bearsnyalesund

Shell game: Seabirds and scientists in Ny-Ålesund sent scrambling as polar bears increasingly raiding nests for eggs

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Polar bears losing their traditional hunting areas on the sea ice due to climate change are increasingly seeking out seabird nests for their eggs, in turn disrupting the peak season for birds who are breeding and researchers who are studying the animals.

A nest raid by a female polar bear and her cub last Sunday near Ny-Ålesund forced researchers to temporarily abandon their annual population count of common eiders and barnacle geese in Kongsfjorden. This summer’s intrusion comes after the same bear raided 80 eider birds’ nests holding about 300 eggs in three to four days.

birdsraided
Barnacle geese are among the seabirds finding their nests increasingly under threat from polar bears in Ny-Ålesund. Photo by Geir Wing Gabrielsen / Norwegian Polar Institute.

“Many female eiders and geese have lost their nests after the polar bear robberies this year,” said Geir Wing Gabrielsen, a seabird researcher for the Norwegian Polar Institute, in a report at the institute’s website detailing the bears’ altered behavior.

The mother bear, believed to be 14 years old, is familiar to researchers in the area, and tends to wander from  Woodfjorden or Raudfjorden to Kongsfjorden and Krossfjorden every summer. She and her cub were observed in Woodfjorden in late April, when researchers removed a tracking collar she had been fitted with.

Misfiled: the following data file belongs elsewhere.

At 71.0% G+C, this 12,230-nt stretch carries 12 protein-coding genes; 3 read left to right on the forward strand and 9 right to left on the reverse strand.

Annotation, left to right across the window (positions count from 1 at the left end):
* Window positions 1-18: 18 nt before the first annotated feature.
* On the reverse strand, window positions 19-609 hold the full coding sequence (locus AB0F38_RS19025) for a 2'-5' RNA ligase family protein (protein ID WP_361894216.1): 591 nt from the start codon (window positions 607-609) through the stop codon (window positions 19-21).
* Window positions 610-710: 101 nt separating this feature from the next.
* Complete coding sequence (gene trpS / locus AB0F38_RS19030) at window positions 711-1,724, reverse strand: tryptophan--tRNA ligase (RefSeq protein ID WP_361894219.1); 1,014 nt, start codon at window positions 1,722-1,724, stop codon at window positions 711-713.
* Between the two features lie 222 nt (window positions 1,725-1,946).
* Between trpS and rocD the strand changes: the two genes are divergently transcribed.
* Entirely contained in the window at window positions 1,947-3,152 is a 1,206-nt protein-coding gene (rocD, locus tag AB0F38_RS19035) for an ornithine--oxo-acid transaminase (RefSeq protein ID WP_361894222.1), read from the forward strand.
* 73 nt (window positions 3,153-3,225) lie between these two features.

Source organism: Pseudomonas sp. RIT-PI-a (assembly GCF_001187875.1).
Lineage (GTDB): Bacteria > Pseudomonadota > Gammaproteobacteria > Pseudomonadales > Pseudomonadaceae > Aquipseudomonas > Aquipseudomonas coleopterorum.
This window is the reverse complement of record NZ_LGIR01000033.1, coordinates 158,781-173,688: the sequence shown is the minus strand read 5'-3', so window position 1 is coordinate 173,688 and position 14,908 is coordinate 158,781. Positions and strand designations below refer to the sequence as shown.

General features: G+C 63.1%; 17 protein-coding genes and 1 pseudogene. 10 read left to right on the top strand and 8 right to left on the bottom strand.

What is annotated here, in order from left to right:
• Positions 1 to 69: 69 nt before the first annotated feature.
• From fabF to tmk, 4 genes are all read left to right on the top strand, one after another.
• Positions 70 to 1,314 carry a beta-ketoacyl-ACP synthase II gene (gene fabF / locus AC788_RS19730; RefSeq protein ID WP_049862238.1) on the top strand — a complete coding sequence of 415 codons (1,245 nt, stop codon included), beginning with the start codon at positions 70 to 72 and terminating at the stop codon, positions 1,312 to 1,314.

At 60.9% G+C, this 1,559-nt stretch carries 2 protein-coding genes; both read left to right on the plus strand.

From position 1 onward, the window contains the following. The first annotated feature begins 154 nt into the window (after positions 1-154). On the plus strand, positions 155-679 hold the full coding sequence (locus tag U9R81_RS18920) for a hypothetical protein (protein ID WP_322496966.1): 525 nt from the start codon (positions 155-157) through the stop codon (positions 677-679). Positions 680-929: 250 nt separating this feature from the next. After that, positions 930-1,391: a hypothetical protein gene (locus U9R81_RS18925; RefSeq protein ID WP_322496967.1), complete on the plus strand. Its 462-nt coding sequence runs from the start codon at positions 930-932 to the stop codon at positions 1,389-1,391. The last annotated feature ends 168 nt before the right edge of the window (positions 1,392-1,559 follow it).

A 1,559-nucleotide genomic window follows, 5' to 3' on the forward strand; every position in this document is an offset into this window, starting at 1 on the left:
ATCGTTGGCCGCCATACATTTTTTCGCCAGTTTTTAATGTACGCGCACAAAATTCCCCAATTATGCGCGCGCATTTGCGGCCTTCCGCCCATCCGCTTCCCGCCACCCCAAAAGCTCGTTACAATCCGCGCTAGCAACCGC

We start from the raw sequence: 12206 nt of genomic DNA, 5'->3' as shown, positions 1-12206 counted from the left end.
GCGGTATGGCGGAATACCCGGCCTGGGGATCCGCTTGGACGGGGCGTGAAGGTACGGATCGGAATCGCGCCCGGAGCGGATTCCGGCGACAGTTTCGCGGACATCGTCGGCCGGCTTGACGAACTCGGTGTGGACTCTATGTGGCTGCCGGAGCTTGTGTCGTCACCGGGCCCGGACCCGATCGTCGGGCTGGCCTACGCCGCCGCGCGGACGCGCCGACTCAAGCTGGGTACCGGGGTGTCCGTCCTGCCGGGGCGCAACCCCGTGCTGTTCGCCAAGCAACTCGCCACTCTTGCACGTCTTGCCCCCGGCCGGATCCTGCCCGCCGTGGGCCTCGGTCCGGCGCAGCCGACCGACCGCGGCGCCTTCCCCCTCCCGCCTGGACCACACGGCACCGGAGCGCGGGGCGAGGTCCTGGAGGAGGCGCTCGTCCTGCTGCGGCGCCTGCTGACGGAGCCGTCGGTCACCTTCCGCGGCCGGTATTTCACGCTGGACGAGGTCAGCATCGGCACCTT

The presence of sea ice, which polar bears traditionally rely on to hunt seals, has diminished drastically since 2006, especially in west Spitsbergen where during the past few years large areas have been ice-free during the winter. Increasing tourist traffic in some areas where bears are able to hunt is also disrupting hunting activities, with The Governor of Svalbard closing several high-traffic areas this spring because of travelers disturbing bears and seals.

 

 

About Post Author

Mark Sabbatini

I'm a professional transient living on a tiny Norwegian island next door to the North Pole, where once a week (or thereabouts) I pollute our extreme and pristine environment with paper fishwrappers decorated with seemingly random letters that would cause a thousand monkeys with a thousand typewriters to die of humiliation. Such is the wisdom one acquires after more than 25 years in the world's second-least-respected occupation, much of it roaming the seven continents in search of jazz, unrecognizable street food and escorts I f****d with by insisting they give me the platonic tours of their cities promised in their ads. But it turns out this tiny group of islands known as Svalbard is my True Love and, generous contributions from you willing, I'll keep littering until they dig my body out when my climate-change-deformed apartment collapses or they exile my penniless ass because I'm not even worthy of washing your dirty dishes.
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